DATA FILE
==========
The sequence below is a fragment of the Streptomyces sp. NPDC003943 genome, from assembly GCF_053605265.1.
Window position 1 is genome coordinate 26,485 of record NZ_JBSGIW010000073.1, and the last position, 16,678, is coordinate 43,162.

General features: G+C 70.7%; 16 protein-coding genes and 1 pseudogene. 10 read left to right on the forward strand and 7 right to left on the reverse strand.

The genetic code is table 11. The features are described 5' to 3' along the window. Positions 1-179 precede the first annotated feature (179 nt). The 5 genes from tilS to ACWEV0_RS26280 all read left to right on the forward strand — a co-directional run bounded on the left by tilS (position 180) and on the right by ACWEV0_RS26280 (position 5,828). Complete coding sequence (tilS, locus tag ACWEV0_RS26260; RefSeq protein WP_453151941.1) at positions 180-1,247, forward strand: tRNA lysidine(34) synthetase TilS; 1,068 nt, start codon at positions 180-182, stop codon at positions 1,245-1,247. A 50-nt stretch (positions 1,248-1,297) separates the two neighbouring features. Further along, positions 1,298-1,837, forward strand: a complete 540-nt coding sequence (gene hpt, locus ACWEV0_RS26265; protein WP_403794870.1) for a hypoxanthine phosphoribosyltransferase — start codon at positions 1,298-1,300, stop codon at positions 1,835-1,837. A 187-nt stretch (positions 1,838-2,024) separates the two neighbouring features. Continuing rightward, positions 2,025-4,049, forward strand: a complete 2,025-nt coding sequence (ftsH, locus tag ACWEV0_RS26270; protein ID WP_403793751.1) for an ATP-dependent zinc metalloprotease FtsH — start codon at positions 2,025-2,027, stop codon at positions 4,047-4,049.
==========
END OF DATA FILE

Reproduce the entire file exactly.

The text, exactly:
The sequence below is a fragment of the Streptomyces sp. NPDC003943 genome, from assembly GCF_053605265.1.
Window position 1 is genome coordinate 26,485 of record NZ_JBSGIW010000073.1, and the last position, 16,678, is coordinate 43,162.

General features: G+C 70.7%; 16 protein-coding genes and 1 pseudogene. 10 read left to right on the forward strand and 7 right to left on the reverse strand.

The genetic code is table 11. The features are described 5' to 3' along the window. Positions 1-179 precede the first annotated feature (179 nt). The 5 genes from tilS to ACWEV0_RS26280 all read left to right on the forward strand — a co-directional run bounded on the left by tilS (position 180) and on the right by ACWEV0_RS26280 (position 5,828). Complete coding sequence (tilS, locus tag ACWEV0_RS26260; RefSeq protein WP_453151941.1) at positions 180-1,247, forward strand: tRNA lysidine(34) synthetase TilS; 1,068 nt, start codon at positions 180-182, stop codon at positions 1,245-1,247. A 50-nt stretch (positions 1,248-1,297) separates the two neighbouring features. Further along, positions 1,298-1,837, forward strand: a complete 540-nt coding sequence (gene hpt, locus ACWEV0_RS26265; protein WP_403794870.1) for a hypoxanthine phosphoribosyltransferase — start codon at positions 1,298-1,300, stop codon at positions 1,835-1,837. A 187-nt stretch (positions 1,838-2,024) separates the two neighbouring features. Continuing rightward, positions 2,025-4,049, forward strand: a complete 2,025-nt coding sequence (ftsH, locus tag ACWEV0_RS26270; protein ID WP_403793751.1) for an ATP-dependent zinc metalloprotease FtsH — start codon at positions 2,025-2,027, stop codon at positions 4,047-4,049.